Despite their shortcomings, MSDs are still in widespread use today.  Many prefer them to the electro-mechanical spin dials (EMSDs) because they are generally more user-friendly and more forgiving.  But when high security is required, the only viable solution is an EMSD.

EMSDs solve all of the problems of MSDs and add features that are simply impossible without some kind of programmable logic array.  The problems with MSDs are solved in the following ways:

  • Combination space- EMSDs offer a true million combinations as the bolt is engaged electronically.
  • Brute force- modern EMSDs have a number of features in place to defeat robot dialing, including a variable rate of change when turning the dial and a randomly chosen starting point.
  • Automatic reset- EMSDs can be set to reset after a certain period of time, eliminating the possibility of someone dialing in the first two numbers of the combination to reduce the hassle the next time.
  • Drill points- While early EMSDs had drill points, modern ones do not.  Bolt retraction is controlled by the logic programmed into the lock’s computer, not by mechanical means.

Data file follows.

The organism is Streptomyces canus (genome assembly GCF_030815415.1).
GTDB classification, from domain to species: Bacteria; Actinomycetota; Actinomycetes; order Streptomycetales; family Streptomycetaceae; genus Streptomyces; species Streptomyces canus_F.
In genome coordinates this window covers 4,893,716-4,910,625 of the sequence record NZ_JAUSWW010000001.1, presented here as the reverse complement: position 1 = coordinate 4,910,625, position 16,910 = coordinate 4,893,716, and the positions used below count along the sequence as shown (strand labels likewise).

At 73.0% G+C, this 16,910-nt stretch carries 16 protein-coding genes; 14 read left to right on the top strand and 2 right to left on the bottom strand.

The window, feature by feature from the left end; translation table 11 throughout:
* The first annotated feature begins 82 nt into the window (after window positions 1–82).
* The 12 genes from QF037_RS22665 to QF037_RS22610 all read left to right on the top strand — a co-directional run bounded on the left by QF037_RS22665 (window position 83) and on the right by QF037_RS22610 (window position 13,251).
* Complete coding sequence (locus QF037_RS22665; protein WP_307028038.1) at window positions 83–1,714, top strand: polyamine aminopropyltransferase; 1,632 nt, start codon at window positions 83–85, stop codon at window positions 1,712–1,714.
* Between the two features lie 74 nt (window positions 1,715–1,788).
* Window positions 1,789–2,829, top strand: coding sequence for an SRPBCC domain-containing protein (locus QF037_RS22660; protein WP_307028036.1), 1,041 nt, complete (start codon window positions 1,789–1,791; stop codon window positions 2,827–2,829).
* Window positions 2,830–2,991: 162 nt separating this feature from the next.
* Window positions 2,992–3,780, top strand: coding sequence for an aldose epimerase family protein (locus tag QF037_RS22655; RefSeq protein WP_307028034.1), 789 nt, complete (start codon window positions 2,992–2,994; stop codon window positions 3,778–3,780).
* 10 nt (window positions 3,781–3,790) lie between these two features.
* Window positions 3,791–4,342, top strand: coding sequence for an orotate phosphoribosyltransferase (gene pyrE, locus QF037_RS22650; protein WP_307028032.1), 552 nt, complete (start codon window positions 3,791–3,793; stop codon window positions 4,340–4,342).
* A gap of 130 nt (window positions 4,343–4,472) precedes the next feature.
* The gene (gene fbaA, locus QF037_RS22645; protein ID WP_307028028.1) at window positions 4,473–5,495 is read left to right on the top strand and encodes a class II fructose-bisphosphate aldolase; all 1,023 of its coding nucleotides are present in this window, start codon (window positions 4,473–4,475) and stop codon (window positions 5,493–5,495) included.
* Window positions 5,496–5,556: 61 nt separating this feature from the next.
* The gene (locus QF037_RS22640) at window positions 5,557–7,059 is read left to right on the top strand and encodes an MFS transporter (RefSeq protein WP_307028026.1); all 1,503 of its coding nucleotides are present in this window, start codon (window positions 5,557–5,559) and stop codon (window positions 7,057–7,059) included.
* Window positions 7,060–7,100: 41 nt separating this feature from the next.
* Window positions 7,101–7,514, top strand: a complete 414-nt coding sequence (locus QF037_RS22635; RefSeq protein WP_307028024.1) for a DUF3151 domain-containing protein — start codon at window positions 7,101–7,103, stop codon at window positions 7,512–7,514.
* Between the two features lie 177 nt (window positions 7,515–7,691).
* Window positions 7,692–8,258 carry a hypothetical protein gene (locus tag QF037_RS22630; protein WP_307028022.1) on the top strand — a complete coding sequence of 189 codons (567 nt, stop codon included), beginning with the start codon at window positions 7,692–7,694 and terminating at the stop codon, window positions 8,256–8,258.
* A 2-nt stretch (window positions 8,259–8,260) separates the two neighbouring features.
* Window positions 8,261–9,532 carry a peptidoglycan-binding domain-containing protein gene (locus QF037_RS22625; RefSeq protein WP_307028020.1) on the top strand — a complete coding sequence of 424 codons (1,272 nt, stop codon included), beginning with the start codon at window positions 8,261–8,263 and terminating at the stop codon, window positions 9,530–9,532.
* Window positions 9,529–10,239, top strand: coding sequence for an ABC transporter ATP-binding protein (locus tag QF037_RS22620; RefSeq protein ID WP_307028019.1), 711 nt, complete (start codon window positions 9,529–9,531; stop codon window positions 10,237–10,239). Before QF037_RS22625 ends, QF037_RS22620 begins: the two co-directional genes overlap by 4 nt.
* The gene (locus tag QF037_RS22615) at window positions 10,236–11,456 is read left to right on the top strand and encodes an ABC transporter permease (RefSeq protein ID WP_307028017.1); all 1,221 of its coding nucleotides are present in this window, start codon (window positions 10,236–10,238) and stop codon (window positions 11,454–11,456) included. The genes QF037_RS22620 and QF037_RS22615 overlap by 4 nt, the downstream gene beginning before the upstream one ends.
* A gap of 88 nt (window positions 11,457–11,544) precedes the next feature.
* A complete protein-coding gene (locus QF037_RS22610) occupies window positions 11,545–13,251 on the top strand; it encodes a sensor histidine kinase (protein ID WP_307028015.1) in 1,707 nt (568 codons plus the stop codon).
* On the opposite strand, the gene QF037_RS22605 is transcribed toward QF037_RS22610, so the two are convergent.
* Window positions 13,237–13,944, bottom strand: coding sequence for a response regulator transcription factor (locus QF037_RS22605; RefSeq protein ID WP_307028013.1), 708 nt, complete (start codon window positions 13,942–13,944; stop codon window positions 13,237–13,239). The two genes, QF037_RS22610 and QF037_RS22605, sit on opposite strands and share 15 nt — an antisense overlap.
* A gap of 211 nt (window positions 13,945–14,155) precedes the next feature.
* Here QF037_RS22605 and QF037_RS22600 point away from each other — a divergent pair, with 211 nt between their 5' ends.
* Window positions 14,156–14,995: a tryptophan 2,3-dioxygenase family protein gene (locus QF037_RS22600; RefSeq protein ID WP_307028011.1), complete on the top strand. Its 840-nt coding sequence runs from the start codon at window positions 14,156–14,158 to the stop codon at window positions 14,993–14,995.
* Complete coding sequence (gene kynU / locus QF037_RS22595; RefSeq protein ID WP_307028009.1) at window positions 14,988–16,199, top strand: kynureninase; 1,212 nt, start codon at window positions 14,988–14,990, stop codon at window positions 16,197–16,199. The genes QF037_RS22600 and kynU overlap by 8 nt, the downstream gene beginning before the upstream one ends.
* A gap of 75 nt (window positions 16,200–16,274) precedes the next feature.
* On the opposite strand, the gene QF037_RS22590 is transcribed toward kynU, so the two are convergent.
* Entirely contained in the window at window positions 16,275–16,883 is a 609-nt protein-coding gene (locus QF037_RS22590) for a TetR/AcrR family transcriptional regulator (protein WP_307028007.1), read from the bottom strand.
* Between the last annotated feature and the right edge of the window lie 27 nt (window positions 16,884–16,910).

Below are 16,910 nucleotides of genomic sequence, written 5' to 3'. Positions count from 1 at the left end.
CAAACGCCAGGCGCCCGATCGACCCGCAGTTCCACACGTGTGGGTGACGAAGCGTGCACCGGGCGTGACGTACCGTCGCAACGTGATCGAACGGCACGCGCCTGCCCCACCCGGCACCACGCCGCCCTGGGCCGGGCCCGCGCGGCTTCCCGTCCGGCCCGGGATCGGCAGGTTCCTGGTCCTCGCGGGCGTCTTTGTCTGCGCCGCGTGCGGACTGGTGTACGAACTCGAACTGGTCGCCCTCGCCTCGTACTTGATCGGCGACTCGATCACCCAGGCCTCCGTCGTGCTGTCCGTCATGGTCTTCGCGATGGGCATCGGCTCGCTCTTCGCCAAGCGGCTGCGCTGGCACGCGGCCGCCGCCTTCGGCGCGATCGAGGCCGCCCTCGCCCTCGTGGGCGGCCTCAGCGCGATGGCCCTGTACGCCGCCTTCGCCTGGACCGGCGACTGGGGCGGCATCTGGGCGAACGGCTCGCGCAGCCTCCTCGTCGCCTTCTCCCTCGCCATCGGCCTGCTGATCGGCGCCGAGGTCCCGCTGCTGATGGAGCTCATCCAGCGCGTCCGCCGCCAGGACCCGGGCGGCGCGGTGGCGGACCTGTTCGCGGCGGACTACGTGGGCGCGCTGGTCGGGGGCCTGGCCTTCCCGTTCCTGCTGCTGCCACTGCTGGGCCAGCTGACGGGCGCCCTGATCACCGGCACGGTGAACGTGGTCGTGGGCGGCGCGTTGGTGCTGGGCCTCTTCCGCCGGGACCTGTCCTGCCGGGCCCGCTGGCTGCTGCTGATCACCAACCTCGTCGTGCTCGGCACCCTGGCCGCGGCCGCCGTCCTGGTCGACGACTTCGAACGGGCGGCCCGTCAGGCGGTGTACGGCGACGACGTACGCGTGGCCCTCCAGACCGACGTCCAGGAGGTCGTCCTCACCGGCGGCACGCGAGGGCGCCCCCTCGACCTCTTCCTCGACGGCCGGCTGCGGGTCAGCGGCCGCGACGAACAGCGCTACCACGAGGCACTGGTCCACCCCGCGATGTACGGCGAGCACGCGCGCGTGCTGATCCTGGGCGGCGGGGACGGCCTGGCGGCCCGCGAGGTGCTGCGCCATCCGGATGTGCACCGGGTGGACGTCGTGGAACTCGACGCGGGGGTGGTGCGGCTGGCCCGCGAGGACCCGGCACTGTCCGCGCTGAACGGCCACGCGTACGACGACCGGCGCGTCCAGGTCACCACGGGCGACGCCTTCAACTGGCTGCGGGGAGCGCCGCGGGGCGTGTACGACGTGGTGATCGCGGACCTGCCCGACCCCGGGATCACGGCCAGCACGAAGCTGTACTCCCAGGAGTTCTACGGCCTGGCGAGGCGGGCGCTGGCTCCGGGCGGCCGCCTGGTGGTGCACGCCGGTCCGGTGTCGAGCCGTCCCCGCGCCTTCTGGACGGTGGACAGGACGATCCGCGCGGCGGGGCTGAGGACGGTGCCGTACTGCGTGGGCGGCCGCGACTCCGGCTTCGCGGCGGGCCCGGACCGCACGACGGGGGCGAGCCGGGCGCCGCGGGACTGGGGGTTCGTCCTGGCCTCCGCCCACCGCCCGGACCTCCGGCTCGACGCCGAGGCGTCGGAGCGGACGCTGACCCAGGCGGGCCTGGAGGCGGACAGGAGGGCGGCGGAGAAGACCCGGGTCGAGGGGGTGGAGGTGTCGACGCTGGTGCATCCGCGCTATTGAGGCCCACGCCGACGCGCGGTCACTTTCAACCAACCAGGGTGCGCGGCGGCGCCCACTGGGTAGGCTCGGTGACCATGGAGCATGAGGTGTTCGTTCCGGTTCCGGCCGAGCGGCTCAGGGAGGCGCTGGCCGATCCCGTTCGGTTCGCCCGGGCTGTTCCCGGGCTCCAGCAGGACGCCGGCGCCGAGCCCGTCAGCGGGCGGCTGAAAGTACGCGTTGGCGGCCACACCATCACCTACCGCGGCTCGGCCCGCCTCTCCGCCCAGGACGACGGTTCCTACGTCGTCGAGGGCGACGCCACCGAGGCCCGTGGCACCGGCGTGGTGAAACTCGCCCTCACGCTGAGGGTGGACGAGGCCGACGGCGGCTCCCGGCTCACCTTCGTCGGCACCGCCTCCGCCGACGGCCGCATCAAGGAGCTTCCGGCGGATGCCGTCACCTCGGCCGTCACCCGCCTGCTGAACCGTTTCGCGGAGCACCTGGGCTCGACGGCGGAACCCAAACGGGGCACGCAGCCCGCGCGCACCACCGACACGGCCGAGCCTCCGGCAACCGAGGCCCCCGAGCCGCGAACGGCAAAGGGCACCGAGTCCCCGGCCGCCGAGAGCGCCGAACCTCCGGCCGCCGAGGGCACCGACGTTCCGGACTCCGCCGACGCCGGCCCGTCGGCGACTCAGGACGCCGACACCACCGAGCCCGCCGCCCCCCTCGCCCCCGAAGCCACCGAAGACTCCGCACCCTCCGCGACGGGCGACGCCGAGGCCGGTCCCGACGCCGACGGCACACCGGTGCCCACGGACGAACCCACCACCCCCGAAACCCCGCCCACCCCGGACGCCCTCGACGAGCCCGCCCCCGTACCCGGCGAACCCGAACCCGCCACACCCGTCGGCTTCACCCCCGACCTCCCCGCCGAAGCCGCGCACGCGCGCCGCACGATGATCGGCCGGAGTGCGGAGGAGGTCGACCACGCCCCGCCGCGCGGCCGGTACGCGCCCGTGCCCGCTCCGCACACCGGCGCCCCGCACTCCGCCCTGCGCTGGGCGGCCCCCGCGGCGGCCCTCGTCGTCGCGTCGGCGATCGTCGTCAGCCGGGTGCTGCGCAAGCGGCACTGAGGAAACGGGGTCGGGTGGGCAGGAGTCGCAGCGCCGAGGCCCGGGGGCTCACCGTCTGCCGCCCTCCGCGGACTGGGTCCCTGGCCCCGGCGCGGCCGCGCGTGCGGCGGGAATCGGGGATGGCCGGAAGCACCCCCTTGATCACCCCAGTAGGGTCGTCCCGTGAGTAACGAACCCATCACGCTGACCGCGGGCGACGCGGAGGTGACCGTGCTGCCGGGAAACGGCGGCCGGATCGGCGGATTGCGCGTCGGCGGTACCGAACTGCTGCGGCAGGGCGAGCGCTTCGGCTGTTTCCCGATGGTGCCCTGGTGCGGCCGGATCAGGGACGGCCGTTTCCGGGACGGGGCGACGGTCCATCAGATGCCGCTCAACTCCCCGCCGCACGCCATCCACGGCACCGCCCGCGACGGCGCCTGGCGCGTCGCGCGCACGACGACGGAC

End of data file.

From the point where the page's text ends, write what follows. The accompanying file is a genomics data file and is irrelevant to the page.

• Side-channel attacks- since there are no wheels in EMSDs, you cannot X-ray them, listen to them, or view them to work out the numbers in the combination.
  • Fudge factor- The combination is a logical function instead of a mechanical one; eliminating the need for tight tolerances in constructing the wheels and the fence.

In addition to solving the problems of MSDs, EMSDs also allow for the following added security measures.

  • Audit- number of incorrect entries since the last successful opening can be tracked.
  • Two-person integrity (TPI)- an EMSD can be set to require two combinations to be entered successfully in order to retract the bolt.
  • Lockout- EMSDs can (and will) lock you out for a period of time after a certain number of consecutive incorrect entries.
  • Speed limits- Programmable logic can cause the lock to reset if the dial is spun for too long, if it’s spun too fast, or if it’s spun too slowly.

There are trade-offs to adopting an EMSD.  You now have a power requirement not only to energize the lock’s circuitry, but also to provide enough energy to retract the bolt.  You also open the possibility to electromagnetic side-channel attacks using sophisticated RF equipment to see if you can detect emanations that might compromise the combination.  Finally, the security features such as variable speed and lockout make EMSDs less user-friendly than their mechanical predecessors.